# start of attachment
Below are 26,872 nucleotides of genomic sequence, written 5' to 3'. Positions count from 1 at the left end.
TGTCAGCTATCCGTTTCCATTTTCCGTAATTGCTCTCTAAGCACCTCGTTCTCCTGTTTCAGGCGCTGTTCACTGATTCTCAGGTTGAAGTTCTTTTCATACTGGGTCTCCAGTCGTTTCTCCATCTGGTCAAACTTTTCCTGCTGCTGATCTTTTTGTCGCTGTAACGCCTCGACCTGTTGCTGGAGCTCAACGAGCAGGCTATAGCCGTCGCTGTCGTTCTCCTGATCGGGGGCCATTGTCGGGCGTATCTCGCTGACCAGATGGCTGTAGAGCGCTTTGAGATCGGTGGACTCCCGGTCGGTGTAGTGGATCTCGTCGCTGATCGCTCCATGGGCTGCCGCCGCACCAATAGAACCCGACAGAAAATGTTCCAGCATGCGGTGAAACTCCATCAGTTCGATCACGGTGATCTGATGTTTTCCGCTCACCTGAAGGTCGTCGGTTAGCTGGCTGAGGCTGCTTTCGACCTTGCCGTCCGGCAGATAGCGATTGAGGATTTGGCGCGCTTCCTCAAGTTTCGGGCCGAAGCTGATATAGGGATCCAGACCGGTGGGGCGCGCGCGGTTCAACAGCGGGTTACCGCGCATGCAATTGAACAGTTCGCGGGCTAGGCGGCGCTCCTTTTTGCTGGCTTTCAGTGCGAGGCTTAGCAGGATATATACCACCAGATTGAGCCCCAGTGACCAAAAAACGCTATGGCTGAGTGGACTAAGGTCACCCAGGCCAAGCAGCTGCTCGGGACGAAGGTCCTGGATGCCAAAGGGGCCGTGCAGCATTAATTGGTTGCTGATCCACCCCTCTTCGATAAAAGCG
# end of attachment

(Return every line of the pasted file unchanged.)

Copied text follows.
Below are 26,872 nucleotides of genomic sequence, written 5' to 3'. Positions count from 1 at the left end.
TGTCAGCTATCCGTTTCCATTTTCCGTAATTGCTCTCTAAGCACCTCGTTCTCCTGTTTCAGGCGCTGTTCACTGATTCTCAGGTTGAAGTTCTTTTCATACTGGGTCTCCAGTCGTTTCTCCATCTGGTCAAACTTTTCCTGCTGCTGATCTTTTTGTCGCTGTAACGCCTCGACCTGTTGCTGGAGCTCAACGAGCAGGCTATAGCCGTCGCTGTCGTTCTCCTGATCGGGGGCCATTGTCGGGCGTATCTCGCTGACCAGATGGCTGTAGAGCGCTTTGAGATCGGTGGACTCCCGGTCGGTGTAGTGGATCTCGTCGCTGATCGCTCCATGGGCTGCCGCCGCACCAATAGAACCCGACAGAAAATGTTCCAGCATGCGGTGAAACTCCATCAGTTCGATCACGGTGATCTGATGTTTTCCGCTCACCTGAAGGTCGTCGGTTAGCTGGCTGAGGCTGCTTTCGACCTTGCCGTCCGGCAGATAGCGATTGAGGATTTGGCGCGCTTCCTCAAGTTTCGGGCCGAAGCTGATATAGGGATCCAGACCGGTGGGGCGCGCGCGGTTCAACAGCGGGTTACCGCGCATGCAATTGAACAGTTCGCGGGCTAGGCGGCGCTCCTTTTTGCTGGCTTTCAGTGCGAGGCTTAGCAGGATATATACCACCAGATTGAGCCCCAGTGACCAAAAAACGCTATGGCTGAGTGGACTAAGGTCACCCAGGCCAAGCAGCTGCTCGGGACGAAGGTCCTGGATGCCAAAGGGGCCGTGCAGCATTAATTGGTTGCTGATCCACCCCTCTTCGATAAAAGCG